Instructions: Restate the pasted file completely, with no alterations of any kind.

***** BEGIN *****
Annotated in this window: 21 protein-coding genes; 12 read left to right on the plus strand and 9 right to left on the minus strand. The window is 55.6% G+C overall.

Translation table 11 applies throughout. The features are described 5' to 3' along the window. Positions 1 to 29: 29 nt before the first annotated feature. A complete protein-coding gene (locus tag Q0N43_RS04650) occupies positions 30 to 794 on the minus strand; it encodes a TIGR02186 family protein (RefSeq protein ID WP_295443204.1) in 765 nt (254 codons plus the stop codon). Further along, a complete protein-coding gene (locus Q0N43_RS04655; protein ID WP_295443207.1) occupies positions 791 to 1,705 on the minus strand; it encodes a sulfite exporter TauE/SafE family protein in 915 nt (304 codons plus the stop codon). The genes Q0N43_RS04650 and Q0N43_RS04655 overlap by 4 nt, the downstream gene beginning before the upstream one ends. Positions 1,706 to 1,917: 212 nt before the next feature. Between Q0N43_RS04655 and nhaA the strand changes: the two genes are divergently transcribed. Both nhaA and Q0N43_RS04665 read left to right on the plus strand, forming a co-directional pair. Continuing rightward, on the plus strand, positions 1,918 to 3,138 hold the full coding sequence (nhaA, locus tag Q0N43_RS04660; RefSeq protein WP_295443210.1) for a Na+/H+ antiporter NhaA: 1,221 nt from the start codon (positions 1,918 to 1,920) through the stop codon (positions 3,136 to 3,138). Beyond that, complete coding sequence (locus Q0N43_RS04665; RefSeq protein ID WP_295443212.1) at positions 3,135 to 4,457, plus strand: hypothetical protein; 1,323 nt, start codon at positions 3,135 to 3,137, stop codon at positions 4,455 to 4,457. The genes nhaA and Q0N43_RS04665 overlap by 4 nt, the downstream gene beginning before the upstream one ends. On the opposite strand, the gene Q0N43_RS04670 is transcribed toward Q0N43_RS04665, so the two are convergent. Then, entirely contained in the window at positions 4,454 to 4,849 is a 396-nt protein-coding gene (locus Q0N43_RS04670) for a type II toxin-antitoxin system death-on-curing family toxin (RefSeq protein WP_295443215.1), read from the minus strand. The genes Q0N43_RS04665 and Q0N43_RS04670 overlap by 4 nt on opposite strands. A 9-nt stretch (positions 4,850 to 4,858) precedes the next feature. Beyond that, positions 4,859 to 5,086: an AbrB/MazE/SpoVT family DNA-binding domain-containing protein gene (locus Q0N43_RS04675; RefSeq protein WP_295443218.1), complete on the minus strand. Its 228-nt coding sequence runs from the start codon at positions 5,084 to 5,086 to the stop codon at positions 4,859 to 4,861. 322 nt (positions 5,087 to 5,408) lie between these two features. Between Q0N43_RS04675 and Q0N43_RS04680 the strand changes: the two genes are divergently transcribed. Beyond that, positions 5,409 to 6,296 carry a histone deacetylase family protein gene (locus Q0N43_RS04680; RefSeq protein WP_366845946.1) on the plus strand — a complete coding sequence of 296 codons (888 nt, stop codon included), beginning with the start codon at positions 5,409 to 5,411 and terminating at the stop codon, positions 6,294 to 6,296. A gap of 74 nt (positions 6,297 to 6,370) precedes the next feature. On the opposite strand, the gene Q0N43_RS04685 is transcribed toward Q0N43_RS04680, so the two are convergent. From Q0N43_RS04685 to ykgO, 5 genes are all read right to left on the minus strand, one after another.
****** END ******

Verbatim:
Annotated in this window: 21 protein-coding genes; 12 read left to right on the plus strand and 9 right to left on the minus strand. The window is 55.6% G+C overall.

Translation table 11 applies throughout. The features are described 5' to 3' along the window. Positions 1 to 29: 29 nt before the first annotated feature. A complete protein-coding gene (locus tag Q0N43_RS04650) occupies positions 30 to 794 on the minus strand; it encodes a TIGR02186 family protein (RefSeq protein ID WP_295443204.1) in 765 nt (254 codons plus the stop codon). Further along, a complete protein-coding gene (locus Q0N43_RS04655; protein ID WP_295443207.1) occupies positions 791 to 1,705 on the minus strand; it encodes a sulfite exporter TauE/SafE family protein in 915 nt (304 codons plus the stop codon). The genes Q0N43_RS04650 and Q0N43_RS04655 overlap by 4 nt, the downstream gene beginning before the upstream one ends. Positions 1,706 to 1,917: 212 nt before the next feature. Between Q0N43_RS04655 and nhaA the strand changes: the two genes are divergently transcribed. Both nhaA and Q0N43_RS04665 read left to right on the plus strand, forming a co-directional pair. Continuing rightward, on the plus strand, positions 1,918 to 3,138 hold the full coding sequence (nhaA, locus tag Q0N43_RS04660; RefSeq protein WP_295443210.1) for a Na+/H+ antiporter NhaA: 1,221 nt from the start codon (positions 1,918 to 1,920) through the stop codon (positions 3,136 to 3,138). Beyond that, complete coding sequence (locus Q0N43_RS04665; RefSeq protein ID WP_295443212.1) at positions 3,135 to 4,457, plus strand: hypothetical protein; 1,323 nt, start codon at positions 3,135 to 3,137, stop codon at positions 4,455 to 4,457. The genes nhaA and Q0N43_RS04665 overlap by 4 nt, the downstream gene beginning before the upstream one ends. On the opposite strand, the gene Q0N43_RS04670 is transcribed toward Q0N43_RS04665, so the two are convergent. Then, entirely contained in the window at positions 4,454 to 4,849 is a 396-nt protein-coding gene (locus Q0N43_RS04670) for a type II toxin-antitoxin system death-on-curing family toxin (RefSeq protein WP_295443215.1), read from the minus strand. The genes Q0N43_RS04665 and Q0N43_RS04670 overlap by 4 nt on opposite strands. A 9-nt stretch (positions 4,850 to 4,858) precedes the next feature. Beyond that, positions 4,859 to 5,086: an AbrB/MazE/SpoVT family DNA-binding domain-containing protein gene (locus Q0N43_RS04675; RefSeq protein WP_295443218.1), complete on the minus strand. Its 228-nt coding sequence runs from the start codon at positions 5,084 to 5,086 to the stop codon at positions 4,859 to 4,861. 322 nt (positions 5,087 to 5,408) lie between these two features. Between Q0N43_RS04675 and Q0N43_RS04680 the strand changes: the two genes are divergently transcribed. Beyond that, positions 5,409 to 6,296 carry a histone deacetylase family protein gene (locus Q0N43_RS04680; RefSeq protein WP_366845946.1) on the plus strand — a complete coding sequence of 296 codons (888 nt, stop codon included), beginning with the start codon at positions 5,409 to 5,411 and terminating at the stop codon, positions 6,294 to 6,296. A gap of 74 nt (positions 6,297 to 6,370) precedes the next feature. On the opposite strand, the gene Q0N43_RS04685 is transcribed toward Q0N43_RS04680, so the two are convergent. From Q0N43_RS04685 to ykgO, 5 genes are all read right to left on the minus strand, one after another.